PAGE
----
Mosel, Germany: Mosel River and Burg Eltz Castle

The Mosel moseys 300 miles
from its source in France where it’s called
the Moselle. This stretch, just before
it meets the Rhine, is the most interesting. The Mosel is the Rhine’s
peaceful little sister, with Romantic villages slipped between steep
vineyards and the river, lots of friendly B&Bs and a sprinkling
of castles. Boat, train, and car traffic
here is a trickle compared to the
roaring Rhine. The town of Cochem is
the main tourist center, easily accessible by train,
with a cobbled old center, and a delightful
waterfront pRomenade. It has a storybook castle,
but Cochem Castle is actually a 19th-century
reconstruction, more fanciful than
authentic. For a more real-castle
experience, we’re visiting Burg Eltz. Hiding out for 800 years
in a mysterious forest, it’s been left
amazingly intact. This is my favorite castle
in all of Europe. Visitors assemble
in the central courtyard, the common ground of a tiny
fortified community. From here, groups are guided
through the castle. The place is truly authentic,
furnished throughout basically as it was
500 years ago. That’s rare in castles. Thanks to smart diplomacy
and clever marriages, Burg Eltz avoided wars
and was never destroyed. It’s been in the Eltz family
for eight centuries. The present countess
loves flowers and adorns each room
with fresh bouquets weekly. The nobles from three
branches of the Eltz family, who shared this
fortification, met and worked out their
problems here, in the grand gallery. The decor had meaning. Since the jester could say
anything to the king, this relief reminded people
they should talk freely. But the rose of silence
reminded them that what’s said in here
should stay private. The master bedroom was
finely decorated and as comfortable
as possible back then. It came with a toilet,
one of 20 in the castle, each flushed, occasionally,
by rain water. This bed is about 500 years old. It’s built high
because hot air rises. The canopy is romantic now,
but back then it was practical. It kept the heat in
and the bugs out. The castle’s
500-year-old wall paintings help you imagine
who lived here. In the bedroom,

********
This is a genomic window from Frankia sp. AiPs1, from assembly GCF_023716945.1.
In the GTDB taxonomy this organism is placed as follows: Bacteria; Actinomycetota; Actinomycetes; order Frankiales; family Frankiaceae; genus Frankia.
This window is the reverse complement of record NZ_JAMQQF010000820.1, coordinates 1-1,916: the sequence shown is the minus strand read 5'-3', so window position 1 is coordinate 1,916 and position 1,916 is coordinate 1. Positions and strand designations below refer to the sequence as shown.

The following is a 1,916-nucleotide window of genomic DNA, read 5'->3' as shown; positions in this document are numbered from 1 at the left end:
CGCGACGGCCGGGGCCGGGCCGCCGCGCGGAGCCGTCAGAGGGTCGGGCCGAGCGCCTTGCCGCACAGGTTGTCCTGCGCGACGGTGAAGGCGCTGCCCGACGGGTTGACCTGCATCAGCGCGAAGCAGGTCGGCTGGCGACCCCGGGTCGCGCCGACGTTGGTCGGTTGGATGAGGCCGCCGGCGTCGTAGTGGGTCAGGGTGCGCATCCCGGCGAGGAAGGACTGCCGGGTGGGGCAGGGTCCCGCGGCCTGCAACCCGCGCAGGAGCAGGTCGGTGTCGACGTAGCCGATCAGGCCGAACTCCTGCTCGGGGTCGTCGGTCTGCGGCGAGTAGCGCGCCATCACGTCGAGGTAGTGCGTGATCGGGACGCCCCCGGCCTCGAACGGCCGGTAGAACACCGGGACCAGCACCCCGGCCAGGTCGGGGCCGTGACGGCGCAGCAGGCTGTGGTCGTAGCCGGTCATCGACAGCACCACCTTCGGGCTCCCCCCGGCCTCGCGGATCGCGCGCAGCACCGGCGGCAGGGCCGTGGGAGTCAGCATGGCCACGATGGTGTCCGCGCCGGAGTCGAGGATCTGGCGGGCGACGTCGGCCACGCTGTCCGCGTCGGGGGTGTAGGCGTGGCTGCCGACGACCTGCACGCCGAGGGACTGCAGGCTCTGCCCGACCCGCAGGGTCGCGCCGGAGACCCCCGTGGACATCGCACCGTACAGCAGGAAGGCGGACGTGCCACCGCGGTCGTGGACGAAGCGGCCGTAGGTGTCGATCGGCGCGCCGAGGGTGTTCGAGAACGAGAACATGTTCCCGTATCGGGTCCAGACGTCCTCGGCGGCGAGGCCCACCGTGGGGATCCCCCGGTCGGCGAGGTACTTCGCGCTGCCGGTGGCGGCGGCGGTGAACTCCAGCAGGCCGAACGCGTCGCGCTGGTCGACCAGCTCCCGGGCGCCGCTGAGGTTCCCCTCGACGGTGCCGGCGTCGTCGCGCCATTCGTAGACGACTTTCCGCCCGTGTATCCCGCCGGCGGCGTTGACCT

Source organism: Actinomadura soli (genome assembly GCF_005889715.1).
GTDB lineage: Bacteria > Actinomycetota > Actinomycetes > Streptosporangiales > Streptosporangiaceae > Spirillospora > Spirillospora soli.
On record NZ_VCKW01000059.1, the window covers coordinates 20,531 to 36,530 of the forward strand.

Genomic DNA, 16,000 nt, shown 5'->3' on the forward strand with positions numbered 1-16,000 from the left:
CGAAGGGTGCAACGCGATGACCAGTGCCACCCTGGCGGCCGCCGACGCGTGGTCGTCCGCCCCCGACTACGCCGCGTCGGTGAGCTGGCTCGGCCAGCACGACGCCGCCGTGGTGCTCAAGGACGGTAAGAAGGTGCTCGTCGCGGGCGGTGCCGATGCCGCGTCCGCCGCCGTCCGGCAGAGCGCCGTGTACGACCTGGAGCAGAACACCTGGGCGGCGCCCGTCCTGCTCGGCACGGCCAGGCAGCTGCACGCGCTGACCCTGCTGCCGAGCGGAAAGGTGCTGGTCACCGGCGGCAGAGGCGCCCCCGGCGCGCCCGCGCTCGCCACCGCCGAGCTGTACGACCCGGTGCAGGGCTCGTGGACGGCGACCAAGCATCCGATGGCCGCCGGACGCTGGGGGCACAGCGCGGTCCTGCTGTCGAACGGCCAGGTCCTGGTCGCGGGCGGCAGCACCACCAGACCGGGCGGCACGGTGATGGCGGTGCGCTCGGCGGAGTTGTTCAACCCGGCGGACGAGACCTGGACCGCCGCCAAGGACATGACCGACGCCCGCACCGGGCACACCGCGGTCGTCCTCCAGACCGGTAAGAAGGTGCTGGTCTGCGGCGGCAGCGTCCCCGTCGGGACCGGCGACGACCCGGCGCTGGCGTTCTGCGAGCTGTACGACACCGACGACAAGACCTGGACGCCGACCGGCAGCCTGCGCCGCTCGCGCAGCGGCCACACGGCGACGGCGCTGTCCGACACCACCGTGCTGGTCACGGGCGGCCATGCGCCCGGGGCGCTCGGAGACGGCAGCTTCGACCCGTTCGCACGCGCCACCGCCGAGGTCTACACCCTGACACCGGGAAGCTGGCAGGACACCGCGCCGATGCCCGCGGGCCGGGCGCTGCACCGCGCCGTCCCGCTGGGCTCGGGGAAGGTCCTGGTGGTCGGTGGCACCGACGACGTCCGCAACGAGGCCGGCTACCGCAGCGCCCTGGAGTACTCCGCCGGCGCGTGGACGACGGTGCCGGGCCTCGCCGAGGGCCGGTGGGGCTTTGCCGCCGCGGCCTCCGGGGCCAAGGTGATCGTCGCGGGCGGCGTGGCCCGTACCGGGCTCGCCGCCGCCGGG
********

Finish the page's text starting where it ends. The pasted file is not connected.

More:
the theme, a festival of phallic
and fertility symbols, hints at a playful
and lusty world. Burg Eltz has a lacy
little Gothic chapel. The paintings and stained
glass are also 500 years
old. The chapel was
on a lower floor. Because it was disrespectful
to live above the house of
God, the chapel juts out, cleverly
filling a bay window. All these castles are
remnants of Europe’s feudal
system. Feudalism was
the social structure that came out of the chaos
and fragmentation that followed the
fall of Rome.

17 thoughts on “Mosel, Germany: Mosel River and Burg Eltz Castle

  1. You're absolutely right Rick. Burg Eltz is the most beautiful castle in Europe. Undamaged and intact. The Count Eltz still lives in parts of the castle.

  2. Thank you Steve! Without your report we would have missed Burg Eltz. Off the beaten path, It is a fascinating place and well worth the effort to get there. My wife and I were there last week. At the present time the castle is undergoing some much needed structural repairs but the tours are still fully open.

  3. The Burg Eltz intro classical song sounds great, I wonder what it's called? It almost sounds like Moby's "God Moving Over The Face Of The Waters"

  4. You posted quite a while ago so you might never get this, but I'm pretty sure that intro is something by Hayden.

  5. Well I can see why it's your favorite! Just absolutely incomprehensible in its beauty and originality! So glad it wasn't damaged or demolished in World War II like that other fortification on the hill in Italy, Monte Cassino, where it had remained unharmed since I think the 1300's!

  6. The story has been passed down in my family that we had ties to one of the three families. I have documents from the 18th century indicating this, but cant seem to authenticate it beyond that. Surname was Ulrich at that time which obviously is not one of the originals…..would be cool though to trace it that far back, After my family immigrated to America around 1900, the earlier records were scarce.

  7. I don't see how 3 people can dislike this. You were very informative and thank you.

  8. Thank you for your lovely informative videos! They bring back memories of my trips in Europe 🙂

  9. The Moselle river is on my itinerary but I am trying to find a river cruise company that just does the Moselle and that allows you to visit as many places as possible along the Moselle. I have been along the Rhine so I don't want to repeat that part. 

  10. Pity I haven't seen this castle, but I have seen another similar one on the Rhine.

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